Reply
    Jim
    Commented:  07/01/2013 at 3:02 pm

    I too needed to read (and re-remember) this! Thanks for the timely post AND keep them coming.

    Reply
    Marietta
    Commented:  07/01/2013 at 5:26 pm

    This is exactly what I have been experimenting lately. Now I know that I am not alone, and if somebody like you feel this way, I can give myself permission to do it too. Thank you for the timely post

    Reply
      Paige Burkes
      Commented:  07/02/2013 at 12:39 pm

      No matter what you’re going through in life, Marietta, you’re never alone. There are always plenty of others going through the same thing. It’s just a matter of finding them.

      Mindfulness (and just about everything else in life) is a practice that we keep practicing every day. Some days (or months) are better than others. Every day we do our best and that best can vary quite a bit – up and down. No one is perfect (thank god!).

      Thanks so much Marietta!
      Paige Burkes recently posted..My Beliefs Have Hijacked My BrainMy Profile

      Reply
    Vidya Sury
    Commented:  07/02/2013 at 10:30 am

    Dearest Paige,
    Trust you to come up with this. I play yo-yo with the happy-crazy/busy state all the time.
    Glad you’ve taken stock and resolved to take matters in your hands :D
    Your post sounds so much like my self-talk!
    Loved your email – will reply.

    Hugs! Vidya
    Vidya Sury recently posted..Taking One Day At A TimeMy Profile

    Reply
      Paige Burkes
      Commented:  07/02/2013 at 12:42 pm

      Given how similarly we think, Vidya, we’re the type to volley the same bits of advice back and forth to each other, just as we need it. It’s easy to lose that objective viewpoint when we’re in the middle of mayhem and it’s great to have a friend to feed it back to us when we need it. I’m so looking forward to more peace and sanity! Big Hugs!!
      Paige Burkes recently posted..The Hidden Road to Living Your Dream LifeMy Profile

      Reply
    jamie flexman
    Commented:  07/04/2013 at 9:28 am

    For me the key to happiness is to enjoy the little things. The sun beating down on my face after a week of rain or a lovely hot cup of tea following a tiring day.

    These things to me represent true happiness. You can forget your grand gestures, your money, your relationships, your socially accepted means of success – the little things will always trump those because no matter where in the world you live or what you are currently going through – these little things will always be there.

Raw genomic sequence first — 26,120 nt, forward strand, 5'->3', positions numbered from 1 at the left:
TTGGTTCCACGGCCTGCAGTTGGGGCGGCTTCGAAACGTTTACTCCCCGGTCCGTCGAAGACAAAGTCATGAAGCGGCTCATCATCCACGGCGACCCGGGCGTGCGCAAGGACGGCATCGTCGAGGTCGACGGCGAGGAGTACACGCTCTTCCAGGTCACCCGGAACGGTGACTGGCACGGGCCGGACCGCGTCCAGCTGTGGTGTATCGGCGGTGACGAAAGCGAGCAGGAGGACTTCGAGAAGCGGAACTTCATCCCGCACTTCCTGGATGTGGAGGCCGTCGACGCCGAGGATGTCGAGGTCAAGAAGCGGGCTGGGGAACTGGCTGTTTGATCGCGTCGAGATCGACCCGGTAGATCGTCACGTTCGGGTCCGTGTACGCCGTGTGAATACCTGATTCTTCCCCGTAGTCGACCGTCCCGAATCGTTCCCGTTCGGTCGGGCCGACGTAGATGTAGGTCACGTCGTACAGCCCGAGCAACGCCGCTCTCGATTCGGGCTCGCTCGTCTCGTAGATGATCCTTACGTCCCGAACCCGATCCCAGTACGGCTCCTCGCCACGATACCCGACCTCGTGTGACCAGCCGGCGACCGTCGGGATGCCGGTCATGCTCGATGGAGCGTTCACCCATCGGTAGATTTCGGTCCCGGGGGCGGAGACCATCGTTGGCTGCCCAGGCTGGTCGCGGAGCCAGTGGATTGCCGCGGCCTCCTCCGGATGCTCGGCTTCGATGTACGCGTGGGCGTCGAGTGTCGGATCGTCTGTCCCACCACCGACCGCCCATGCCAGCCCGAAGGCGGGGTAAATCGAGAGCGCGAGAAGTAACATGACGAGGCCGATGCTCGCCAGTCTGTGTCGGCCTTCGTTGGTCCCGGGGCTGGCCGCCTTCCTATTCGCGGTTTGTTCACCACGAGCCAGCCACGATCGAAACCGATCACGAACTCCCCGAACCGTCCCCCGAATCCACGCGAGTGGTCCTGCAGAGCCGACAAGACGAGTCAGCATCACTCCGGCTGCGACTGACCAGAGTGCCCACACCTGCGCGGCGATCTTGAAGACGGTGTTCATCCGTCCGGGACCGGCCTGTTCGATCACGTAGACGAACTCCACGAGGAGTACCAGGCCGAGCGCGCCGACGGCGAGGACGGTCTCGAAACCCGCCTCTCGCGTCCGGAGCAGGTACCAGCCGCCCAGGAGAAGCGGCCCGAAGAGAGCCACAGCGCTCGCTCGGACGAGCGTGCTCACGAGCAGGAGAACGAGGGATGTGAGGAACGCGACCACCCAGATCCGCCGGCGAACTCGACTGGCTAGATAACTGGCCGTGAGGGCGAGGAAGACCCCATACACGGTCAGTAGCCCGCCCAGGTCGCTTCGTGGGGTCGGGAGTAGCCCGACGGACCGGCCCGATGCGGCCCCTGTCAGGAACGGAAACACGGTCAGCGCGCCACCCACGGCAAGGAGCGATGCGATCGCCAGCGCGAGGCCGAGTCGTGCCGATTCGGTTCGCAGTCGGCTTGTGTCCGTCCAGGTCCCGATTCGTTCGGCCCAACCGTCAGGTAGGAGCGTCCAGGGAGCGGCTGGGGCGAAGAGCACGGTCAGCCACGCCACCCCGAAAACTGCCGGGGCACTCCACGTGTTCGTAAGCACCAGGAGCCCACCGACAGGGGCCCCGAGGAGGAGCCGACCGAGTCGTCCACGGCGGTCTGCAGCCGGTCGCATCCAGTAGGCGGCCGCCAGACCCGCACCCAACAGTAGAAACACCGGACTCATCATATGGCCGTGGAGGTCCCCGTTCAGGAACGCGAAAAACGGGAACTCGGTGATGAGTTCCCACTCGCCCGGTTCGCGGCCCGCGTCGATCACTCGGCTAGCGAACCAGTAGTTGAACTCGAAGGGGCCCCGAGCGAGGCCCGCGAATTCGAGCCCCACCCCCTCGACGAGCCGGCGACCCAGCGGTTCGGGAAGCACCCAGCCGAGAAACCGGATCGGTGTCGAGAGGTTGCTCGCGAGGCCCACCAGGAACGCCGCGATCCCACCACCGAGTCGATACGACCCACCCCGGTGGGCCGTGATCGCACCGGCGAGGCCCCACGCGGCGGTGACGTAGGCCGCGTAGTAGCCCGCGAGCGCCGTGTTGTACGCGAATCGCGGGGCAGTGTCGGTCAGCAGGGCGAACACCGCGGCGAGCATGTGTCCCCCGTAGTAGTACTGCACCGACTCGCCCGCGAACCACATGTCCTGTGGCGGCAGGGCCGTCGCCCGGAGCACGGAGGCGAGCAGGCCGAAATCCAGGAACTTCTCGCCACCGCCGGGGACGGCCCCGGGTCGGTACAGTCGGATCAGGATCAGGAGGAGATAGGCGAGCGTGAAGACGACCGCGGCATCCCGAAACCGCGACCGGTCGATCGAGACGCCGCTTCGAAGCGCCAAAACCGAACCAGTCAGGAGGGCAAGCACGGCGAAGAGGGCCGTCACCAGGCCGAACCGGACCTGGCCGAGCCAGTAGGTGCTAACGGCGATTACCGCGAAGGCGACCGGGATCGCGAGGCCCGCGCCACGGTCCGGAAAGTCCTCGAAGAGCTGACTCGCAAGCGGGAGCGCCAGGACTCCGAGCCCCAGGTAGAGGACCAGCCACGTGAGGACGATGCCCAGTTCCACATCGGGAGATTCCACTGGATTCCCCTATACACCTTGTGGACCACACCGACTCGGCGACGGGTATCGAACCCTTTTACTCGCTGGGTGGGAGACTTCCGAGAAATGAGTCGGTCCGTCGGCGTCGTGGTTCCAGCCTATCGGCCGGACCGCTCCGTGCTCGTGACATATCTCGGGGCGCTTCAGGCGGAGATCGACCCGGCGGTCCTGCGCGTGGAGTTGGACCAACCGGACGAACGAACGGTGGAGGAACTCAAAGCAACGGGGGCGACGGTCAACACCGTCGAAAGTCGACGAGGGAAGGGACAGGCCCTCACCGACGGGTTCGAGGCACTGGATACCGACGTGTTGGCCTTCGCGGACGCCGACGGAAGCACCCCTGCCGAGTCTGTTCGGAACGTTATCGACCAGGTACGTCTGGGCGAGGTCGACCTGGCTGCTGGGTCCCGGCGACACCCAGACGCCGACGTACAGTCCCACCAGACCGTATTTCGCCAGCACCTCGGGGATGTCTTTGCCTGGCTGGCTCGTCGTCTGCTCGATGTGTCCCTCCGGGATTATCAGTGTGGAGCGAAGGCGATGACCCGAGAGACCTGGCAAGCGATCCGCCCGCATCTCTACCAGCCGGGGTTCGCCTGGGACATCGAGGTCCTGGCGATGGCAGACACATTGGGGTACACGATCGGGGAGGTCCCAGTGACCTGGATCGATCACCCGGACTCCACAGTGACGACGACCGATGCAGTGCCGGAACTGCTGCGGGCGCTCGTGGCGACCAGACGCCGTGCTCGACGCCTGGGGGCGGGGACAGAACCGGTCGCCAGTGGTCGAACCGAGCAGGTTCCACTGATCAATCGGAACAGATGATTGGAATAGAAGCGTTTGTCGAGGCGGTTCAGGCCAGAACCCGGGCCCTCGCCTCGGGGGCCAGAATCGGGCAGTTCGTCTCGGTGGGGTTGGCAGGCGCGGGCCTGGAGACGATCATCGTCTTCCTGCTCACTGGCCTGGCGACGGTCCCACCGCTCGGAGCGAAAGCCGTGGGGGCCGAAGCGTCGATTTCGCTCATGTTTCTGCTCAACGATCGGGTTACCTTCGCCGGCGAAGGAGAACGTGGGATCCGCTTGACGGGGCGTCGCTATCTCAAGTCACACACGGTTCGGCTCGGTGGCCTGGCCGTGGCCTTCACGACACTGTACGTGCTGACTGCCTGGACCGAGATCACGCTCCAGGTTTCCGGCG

jamie flexman recently posted..Everything That Happens To Me Is GreatMy Profile

    Reply
    Emma
    Commented:  07/05/2013 at 7:38 am

    Questions: What does a life in balance look like in the physical? Dose it not look different on everyone? And if so what are the similarities, we can recognize for example. For understanding and empowerment and appreciation of it. A balance life, does it exist?

    Reply
      Paige Burkes
      Commented:  07/07/2013 at 3:33 pm

      In an earlier post on work/life balance, I basically said that being in balance all the time is impossible. It’s a myth. It’s like the auto-pilot system on an airplane. While it may seem that the plane is staying on course, in reality, it’s off course about 98% of the time with the system constantly making corrections. That’s how life is. We’re always having new experiences that throw us a little (or a lot) off balance and we learn how to make corrections to get us back in balance. Without all those experiences throwing us off balance though, we would never learn how to handle things as they appear. And life would get pretty dull.

      I think that being in balance is more a way of life – an attitude that we can handle anything. Everything is in a constant state of flux/change. It’s our job to understand and accept that and learn to surf the waves instead of sitting still while they crash into us.
      Paige Burkes recently posted..The Ultimate Productivity HackMy Profile

      Reply
    Robert
    Commented:  11/17/2013 at 12:38 pm

    That’s great advice Paige and actually it isn’t really that difficult to do. Unfortunately, so many people only focus on the few bad things in their life and they don’t see the multitude of great things that would make them happy and joyful.
    Robert recently posted..The Key To Consciously Creating The Life You Want And Why Most People Keep On Experiencing The Same Old CircumstancesMy Profile

    Reply
      Paige Burkes
      Commented:  11/18/2013 at 5:10 pm

      So much societal programming tells us that we don’t deserve the good so we shun it and don’t feel worthy of receiving it. As you’ve said, Robert, it’s simply a matter of changing what we focus on – and realizing that we are great enough and deserve all the wonderful things around us and more.
      Paige Burkes recently posted..How To Release Yourself from Your PastMy Profile

      Reply